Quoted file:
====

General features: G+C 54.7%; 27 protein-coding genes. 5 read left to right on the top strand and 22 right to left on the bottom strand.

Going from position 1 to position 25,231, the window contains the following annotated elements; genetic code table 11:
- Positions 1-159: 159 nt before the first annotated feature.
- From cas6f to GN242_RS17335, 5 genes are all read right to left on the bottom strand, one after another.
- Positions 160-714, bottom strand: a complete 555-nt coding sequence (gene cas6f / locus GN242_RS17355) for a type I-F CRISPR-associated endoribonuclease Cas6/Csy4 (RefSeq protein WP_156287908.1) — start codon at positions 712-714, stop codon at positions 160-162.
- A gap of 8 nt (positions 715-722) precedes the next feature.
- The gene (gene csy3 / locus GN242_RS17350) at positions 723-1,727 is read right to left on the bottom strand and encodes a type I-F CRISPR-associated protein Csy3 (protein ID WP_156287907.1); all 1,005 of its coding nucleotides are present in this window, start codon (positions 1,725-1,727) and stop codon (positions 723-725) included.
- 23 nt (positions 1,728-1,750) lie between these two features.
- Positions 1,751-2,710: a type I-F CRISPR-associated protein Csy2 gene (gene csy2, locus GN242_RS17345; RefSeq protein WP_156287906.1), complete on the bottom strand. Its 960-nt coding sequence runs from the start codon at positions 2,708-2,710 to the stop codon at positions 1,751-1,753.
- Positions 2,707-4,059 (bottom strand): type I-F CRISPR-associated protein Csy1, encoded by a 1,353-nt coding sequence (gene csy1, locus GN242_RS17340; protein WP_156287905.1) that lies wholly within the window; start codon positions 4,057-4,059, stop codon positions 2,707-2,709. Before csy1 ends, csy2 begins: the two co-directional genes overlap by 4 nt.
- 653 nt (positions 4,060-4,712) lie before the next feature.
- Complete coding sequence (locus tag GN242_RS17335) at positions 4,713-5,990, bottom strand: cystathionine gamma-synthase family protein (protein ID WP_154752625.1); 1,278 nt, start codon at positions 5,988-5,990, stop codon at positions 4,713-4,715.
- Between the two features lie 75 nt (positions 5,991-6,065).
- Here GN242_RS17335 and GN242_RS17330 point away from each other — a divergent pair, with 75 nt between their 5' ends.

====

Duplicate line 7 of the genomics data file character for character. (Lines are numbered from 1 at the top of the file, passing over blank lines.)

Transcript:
- The gene (gene csy3 / locus GN242_RS17350) at positions 723-1,727 is read right to left on the bottom strand and encodes a type I-F CRISPR-associated protein Csy3 (protein ID WP_156287907.1); all 1,005 of its coding nucleotides are present in this window, start codon (positions 1,725-1,727) and stop codon (positions 723-725) included.